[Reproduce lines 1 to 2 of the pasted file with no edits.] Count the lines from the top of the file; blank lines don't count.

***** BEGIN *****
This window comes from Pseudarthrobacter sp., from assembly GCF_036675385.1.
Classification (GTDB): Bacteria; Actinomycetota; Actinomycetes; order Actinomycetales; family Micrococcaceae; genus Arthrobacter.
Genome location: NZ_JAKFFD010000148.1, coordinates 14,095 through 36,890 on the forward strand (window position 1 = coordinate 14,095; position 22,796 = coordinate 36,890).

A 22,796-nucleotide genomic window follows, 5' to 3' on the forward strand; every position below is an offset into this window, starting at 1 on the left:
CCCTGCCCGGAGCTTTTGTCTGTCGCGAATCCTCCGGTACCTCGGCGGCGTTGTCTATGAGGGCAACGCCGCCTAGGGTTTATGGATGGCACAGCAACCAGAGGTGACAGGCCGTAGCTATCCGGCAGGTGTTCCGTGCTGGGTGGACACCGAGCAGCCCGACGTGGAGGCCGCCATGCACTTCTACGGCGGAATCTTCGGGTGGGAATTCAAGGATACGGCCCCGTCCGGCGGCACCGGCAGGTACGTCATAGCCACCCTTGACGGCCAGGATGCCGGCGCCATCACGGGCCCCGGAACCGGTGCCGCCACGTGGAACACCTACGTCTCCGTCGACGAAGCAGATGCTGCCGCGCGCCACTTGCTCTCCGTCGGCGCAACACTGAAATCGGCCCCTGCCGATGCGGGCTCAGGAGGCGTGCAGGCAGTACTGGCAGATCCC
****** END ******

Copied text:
This window comes from Pseudarthrobacter sp., from assembly GCF_036675385.1.
Classification (GTDB): Bacteria; Actinomycetota; Actinomycetes; order Actinomycetales; family Micrococcaceae; genus Arthrobacter.